Laser light needn't be as precise as previously thought to drive new breed of miniature particle accelerators, say Berkeley Lab researchers.
Researchers hope the finding could bring about a new era of accelerators that would need just a few metres to bring particles to great speeds, rather than the many kilometres required of traditional accelerators. The research, from scientists at the US Department of Energy's (DOE) Lawrence Berkeley National Laboratory, is presented n the May issue of Physics of Plasmas.
Traditional accelerators, like the Large Hadron Collider, rely on high-power radio-frequency waves to energise electrons. The new type of accelerator, known as a laser-plasma accelerator, uses pulses of laser light that blast through a soup of charged particles known as a plasma; the resulting plasma motion accelerates electrons to high speeds.
The problem, however, is creating a laser pulse that's powerful enough to compete with the big accelerators. In particular, lasers need to have the capability to fire a high-energy pulse thousands of times a second. Today's lasers can only manage one pulse per second at the energy levels required.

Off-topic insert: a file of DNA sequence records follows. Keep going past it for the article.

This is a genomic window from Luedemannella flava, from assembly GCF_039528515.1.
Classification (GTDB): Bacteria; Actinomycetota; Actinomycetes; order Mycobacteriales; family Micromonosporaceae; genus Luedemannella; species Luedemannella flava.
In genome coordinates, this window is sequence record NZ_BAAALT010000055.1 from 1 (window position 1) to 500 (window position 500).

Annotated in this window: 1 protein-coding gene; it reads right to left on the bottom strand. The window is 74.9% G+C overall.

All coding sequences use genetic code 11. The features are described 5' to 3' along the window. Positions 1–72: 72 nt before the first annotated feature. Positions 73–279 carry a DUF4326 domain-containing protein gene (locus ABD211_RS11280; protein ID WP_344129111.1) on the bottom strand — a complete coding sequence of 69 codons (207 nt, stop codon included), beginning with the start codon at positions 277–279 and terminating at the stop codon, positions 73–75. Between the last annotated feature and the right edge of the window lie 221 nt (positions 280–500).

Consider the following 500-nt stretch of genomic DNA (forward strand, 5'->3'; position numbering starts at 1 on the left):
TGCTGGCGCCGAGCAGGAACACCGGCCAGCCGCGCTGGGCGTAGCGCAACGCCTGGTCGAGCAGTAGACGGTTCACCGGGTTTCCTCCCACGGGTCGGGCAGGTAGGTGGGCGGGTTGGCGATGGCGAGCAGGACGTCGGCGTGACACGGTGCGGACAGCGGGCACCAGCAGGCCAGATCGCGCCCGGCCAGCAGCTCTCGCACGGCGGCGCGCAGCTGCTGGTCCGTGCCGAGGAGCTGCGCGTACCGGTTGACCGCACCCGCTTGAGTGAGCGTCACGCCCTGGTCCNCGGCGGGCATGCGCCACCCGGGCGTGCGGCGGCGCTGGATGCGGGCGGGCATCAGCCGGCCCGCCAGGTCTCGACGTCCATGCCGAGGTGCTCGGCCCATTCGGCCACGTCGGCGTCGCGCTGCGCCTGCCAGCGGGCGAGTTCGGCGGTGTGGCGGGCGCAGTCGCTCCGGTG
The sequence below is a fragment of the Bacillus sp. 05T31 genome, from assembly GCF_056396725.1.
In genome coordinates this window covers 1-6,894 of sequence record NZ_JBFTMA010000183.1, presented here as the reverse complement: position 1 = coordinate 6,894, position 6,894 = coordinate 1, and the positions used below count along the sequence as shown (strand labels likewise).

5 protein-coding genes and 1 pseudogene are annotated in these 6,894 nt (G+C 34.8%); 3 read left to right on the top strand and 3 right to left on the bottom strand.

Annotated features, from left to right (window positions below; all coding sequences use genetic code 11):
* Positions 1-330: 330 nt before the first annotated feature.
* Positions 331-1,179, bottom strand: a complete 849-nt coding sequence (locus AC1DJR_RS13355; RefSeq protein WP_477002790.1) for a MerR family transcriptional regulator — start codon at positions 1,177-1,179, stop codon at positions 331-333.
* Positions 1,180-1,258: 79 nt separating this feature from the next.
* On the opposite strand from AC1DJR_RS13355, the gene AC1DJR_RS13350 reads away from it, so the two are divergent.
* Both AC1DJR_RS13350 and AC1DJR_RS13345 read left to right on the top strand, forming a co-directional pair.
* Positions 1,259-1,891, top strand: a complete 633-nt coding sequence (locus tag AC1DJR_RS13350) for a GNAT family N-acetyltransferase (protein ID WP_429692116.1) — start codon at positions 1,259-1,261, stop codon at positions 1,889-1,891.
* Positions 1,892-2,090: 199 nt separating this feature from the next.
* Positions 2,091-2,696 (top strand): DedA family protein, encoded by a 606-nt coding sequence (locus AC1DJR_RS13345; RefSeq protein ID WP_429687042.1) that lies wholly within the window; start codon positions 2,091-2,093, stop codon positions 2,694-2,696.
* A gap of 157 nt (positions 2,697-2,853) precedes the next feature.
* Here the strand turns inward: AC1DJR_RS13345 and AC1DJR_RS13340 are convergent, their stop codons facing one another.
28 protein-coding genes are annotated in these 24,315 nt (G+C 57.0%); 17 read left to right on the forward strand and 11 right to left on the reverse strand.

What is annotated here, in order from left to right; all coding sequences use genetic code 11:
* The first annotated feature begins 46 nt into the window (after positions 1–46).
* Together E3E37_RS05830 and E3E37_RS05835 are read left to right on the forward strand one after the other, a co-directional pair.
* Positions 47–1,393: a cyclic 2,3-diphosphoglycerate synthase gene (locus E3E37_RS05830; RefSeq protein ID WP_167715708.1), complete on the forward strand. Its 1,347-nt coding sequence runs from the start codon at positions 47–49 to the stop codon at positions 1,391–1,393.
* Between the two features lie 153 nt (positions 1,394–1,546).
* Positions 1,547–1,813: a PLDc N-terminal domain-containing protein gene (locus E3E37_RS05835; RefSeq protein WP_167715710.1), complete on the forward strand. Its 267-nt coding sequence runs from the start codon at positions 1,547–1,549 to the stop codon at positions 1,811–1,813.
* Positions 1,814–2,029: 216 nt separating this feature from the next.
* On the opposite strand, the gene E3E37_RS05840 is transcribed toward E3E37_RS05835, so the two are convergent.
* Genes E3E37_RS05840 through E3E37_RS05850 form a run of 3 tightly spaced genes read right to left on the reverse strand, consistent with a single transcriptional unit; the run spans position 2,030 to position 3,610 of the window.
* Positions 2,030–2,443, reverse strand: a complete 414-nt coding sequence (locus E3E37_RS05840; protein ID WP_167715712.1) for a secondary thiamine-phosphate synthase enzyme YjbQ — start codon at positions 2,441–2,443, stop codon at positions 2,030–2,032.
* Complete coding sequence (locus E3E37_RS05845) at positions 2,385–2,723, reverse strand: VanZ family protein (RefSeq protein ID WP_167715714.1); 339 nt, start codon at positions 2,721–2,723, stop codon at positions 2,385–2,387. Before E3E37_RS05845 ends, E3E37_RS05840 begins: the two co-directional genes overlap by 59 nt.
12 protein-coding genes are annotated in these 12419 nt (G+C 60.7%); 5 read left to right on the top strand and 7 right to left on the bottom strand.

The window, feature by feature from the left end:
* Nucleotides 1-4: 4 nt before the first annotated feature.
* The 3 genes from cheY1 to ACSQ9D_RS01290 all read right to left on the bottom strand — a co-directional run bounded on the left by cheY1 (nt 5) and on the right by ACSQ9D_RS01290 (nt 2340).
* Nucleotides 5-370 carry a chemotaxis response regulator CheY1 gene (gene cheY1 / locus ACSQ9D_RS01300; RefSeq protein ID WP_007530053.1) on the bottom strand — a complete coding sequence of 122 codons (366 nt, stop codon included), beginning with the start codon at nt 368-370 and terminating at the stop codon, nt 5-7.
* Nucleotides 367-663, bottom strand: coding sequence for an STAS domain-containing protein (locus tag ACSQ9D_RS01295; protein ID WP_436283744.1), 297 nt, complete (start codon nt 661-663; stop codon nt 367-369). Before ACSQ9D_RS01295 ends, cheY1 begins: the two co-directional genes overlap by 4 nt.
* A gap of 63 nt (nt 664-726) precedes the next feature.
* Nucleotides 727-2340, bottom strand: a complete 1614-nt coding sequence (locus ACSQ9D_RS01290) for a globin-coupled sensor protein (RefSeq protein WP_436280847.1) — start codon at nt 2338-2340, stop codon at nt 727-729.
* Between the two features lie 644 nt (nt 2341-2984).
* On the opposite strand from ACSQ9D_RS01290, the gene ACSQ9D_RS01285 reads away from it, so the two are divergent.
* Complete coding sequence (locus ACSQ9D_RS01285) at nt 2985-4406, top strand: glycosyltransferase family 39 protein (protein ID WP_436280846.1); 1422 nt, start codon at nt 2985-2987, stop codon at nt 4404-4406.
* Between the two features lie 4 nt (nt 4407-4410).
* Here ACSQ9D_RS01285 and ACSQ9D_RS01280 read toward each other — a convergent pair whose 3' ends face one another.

It was believed that the light from lasers would need to be matched in wavelength, phase, and other properties in order to produce the electron-accelerating motion within the plasma. However, paper co-authors Carlo Benedetti, Carl Schroeder, Eric Esarey and Wim Leemans investigated using an erratic laser pulse and found that the plasma responded.
‘As an experimentalist for all these years we're trying to make these perfect laser pulses, and maybe we didn't need to worry so much,’ said Leemans. ‘I think this will have a big impact on the laser community and laser builders because, all of a sudden, they'll think of approaches where beforehand all of us said, “No, no, no. You can't do that.” This new result says, well maybe you don't have to be all that careful.’